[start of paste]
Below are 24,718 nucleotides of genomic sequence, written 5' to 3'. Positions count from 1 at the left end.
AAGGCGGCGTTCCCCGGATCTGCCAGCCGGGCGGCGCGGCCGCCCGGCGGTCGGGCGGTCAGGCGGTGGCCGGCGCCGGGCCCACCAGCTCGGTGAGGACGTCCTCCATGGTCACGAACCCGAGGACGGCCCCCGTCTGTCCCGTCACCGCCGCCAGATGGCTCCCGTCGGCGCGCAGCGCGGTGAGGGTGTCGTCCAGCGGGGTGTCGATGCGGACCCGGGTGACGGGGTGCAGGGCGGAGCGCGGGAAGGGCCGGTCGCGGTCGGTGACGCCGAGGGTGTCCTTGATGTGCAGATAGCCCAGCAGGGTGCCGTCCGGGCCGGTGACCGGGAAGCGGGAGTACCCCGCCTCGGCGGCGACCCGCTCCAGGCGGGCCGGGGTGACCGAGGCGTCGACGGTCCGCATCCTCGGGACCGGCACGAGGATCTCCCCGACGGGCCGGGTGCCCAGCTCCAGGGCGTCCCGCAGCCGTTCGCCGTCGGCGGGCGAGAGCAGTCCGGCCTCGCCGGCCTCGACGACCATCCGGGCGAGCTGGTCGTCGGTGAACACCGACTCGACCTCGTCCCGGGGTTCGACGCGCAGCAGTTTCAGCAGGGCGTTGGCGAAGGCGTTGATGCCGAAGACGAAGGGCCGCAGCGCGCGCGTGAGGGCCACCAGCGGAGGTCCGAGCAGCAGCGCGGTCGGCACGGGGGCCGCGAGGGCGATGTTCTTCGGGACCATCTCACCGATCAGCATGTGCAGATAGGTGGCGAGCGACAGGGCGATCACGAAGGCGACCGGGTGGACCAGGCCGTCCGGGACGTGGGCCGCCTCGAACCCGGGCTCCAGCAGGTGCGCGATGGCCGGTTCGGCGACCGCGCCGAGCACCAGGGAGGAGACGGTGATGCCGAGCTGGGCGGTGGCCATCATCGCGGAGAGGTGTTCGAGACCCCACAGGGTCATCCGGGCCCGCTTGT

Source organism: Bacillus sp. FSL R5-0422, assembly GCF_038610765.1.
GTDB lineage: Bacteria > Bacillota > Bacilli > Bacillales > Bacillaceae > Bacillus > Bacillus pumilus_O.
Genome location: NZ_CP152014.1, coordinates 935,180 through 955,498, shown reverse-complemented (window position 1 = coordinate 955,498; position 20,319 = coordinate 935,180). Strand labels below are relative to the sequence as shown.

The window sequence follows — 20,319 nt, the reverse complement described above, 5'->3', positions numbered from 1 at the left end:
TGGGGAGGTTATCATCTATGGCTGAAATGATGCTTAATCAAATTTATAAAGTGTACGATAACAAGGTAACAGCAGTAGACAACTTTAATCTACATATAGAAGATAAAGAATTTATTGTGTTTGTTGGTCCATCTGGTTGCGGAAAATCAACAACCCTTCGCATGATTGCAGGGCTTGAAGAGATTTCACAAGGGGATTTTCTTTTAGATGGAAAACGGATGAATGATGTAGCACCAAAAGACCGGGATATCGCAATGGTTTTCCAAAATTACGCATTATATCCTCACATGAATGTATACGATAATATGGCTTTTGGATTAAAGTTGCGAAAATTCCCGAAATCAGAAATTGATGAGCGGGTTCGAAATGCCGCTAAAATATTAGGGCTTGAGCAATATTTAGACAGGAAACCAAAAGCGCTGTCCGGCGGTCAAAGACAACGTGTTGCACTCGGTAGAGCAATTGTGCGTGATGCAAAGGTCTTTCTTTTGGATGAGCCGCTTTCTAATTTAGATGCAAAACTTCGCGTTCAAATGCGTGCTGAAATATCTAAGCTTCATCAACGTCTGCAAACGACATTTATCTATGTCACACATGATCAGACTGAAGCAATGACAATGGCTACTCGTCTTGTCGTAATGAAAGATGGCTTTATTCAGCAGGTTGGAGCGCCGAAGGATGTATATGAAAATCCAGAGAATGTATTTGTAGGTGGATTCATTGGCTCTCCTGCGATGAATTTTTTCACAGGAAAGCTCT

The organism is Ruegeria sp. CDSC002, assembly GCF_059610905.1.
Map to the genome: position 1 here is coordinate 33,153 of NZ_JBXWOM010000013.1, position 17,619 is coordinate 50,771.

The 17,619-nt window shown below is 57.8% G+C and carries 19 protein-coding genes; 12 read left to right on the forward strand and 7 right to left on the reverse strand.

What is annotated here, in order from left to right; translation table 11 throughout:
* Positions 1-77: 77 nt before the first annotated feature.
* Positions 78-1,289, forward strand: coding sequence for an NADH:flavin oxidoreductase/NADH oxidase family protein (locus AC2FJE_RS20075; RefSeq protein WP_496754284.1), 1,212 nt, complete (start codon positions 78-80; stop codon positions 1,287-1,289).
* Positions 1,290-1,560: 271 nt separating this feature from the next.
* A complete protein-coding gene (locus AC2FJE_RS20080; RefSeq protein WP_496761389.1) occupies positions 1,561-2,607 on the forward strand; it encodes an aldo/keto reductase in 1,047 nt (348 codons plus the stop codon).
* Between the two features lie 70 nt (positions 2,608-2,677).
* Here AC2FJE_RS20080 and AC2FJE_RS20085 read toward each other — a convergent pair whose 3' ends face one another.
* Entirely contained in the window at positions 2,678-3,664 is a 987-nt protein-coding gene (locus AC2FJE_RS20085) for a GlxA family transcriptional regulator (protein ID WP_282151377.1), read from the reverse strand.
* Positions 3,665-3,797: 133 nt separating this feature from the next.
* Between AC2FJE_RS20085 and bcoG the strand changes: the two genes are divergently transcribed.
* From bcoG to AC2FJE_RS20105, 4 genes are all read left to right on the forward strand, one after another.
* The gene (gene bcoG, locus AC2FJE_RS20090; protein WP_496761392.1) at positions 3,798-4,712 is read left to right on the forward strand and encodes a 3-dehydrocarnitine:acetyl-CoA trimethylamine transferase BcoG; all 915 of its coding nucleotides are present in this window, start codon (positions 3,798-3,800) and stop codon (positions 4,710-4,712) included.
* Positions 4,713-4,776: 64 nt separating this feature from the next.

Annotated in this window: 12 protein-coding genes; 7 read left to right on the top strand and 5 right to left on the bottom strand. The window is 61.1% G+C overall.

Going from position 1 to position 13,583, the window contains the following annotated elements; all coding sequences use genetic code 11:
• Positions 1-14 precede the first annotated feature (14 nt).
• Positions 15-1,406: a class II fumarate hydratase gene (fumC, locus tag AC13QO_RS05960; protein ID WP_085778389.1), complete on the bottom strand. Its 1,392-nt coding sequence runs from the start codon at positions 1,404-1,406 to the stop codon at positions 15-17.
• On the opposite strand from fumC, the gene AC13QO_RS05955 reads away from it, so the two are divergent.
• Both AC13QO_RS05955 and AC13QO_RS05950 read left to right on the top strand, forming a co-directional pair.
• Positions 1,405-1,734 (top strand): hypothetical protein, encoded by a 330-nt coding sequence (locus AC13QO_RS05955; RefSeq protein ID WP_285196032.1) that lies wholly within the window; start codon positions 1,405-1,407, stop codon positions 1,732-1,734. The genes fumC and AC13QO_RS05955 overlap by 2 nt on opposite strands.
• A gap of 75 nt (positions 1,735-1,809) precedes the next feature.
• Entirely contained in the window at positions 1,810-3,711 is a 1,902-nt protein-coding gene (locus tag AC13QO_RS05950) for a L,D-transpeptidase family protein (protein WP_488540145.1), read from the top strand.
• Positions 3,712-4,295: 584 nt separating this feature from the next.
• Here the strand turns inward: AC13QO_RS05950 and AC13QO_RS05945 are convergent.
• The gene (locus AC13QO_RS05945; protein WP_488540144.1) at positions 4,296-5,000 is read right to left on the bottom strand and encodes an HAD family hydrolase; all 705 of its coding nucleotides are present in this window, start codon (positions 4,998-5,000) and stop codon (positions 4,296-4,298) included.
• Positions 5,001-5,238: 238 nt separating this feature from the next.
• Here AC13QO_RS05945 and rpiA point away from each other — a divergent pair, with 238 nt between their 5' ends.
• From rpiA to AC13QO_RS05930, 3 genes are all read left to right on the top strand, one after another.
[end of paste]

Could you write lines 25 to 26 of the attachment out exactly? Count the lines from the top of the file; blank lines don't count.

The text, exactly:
Going from position 1 to position 13,583, the window contains the following annotated elements; all coding sequences use genetic code 11:
• Positions 1-14 precede the first annotated feature (14 nt).